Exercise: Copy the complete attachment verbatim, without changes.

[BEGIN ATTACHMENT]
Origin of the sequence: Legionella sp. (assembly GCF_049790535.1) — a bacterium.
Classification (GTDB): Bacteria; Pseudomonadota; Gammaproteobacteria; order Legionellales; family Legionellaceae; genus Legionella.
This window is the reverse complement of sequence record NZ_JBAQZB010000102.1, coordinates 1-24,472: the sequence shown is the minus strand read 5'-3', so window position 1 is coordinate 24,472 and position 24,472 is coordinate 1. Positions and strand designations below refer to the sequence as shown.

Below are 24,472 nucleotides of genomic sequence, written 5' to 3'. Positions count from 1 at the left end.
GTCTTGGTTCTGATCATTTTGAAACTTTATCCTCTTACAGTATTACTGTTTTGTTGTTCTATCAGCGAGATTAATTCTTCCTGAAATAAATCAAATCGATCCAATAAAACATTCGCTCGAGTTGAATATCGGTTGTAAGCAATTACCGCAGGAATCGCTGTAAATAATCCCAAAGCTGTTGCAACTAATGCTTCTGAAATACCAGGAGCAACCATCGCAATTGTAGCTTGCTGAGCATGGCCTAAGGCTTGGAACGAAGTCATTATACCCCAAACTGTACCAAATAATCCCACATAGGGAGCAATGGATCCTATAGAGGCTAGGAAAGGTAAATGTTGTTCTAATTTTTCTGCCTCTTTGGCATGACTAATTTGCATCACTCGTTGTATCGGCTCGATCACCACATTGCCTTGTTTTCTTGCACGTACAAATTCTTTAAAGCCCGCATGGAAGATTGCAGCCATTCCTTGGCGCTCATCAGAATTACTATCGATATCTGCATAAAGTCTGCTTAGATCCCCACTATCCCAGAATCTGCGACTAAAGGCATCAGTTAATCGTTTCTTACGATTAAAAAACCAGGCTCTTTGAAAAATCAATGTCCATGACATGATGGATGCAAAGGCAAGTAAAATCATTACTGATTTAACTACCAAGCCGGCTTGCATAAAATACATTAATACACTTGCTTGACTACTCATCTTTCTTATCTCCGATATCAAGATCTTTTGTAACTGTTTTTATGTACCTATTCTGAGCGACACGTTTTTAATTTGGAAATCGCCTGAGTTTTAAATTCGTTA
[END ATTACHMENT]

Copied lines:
Origin of the sequence: Legionella sp. (assembly GCF_049790535.1) — a bacterium.
Classification (GTDB): Bacteria; Pseudomonadota; Gammaproteobacteria; order Legionellales; family Legionellaceae; genus Legionella.
This window is the reverse complement of sequence record NZ_JBAQZB010000102.1, coordinates 1-24,472: the sequence shown is the minus strand read 5'-3', so window position 1 is coordinate 24,472 and position 24,472 is coordinate 1. Positions and strand designations below refer to the sequence as shown.

Below are 24,472 nucleotides of genomic sequence, written 5' to 3'. Positions count from 1 at the left end.
GTCTTGGTTCTGATCATTTTGAAACTTTATCCTCTTACAGTATTACTGTTTTGTTGTTCTATCAGCGAGATTAATTCTTCCTGAAATAAATCAAATCGATCCAATAAAACATTCGCTCGAGTTGAATATCGGTTGTAAGCAATTACCGCAGGAATCGCTGTAAATAATCCCAAAGCTGTTGCAACTAATGCTTCTGAAATACCAGGAGCAACCATCGCAATTGTAGCTTGCTGAGCATGGCCTAAGGCTTGGAACGAAGTCATTATACCCCAAACTGTACCAAATAATCCCACATAGGGAGCAATGGATCCTATAGAGGCTAGGAAAGGTAAATGTTGTTCTAATTTTTCTGCCTCTTTGGCATGACTAATTTGCATCACTCGTTGTATCGGCTCGATCACCACATTGCCTTGTTTTCTTGCACGTACAAATTCTTTAAAGCCCGCATGGAAGATTGCAGCCATTCCTTGGCGCTCATCAGAATTACTATCGATATCTGCATAAAGTCTGCTTAGATCCCCACTATCCCAGAATCTGCGACTAAAGGCATCAGTTAATCGTTTCTTACGATTAAAAAACCAGGCTCTTTGAAAAATCAATGTCCATGACATGATGGATGCAAAGGCAAGTAAAATCATTACTGATTTAACTACCAAGCCGGCTTGCATAAAATACATTAATACACTTGCTTGACTACTCATCTTTCTTATCTCCGATATCAAGATCTTTTGTAACTGTTTTTATGTACCTATTCTGAGCGACACGTTTTTAATTTGGAAATCGCCTGAGTTTTAAATTCGTTA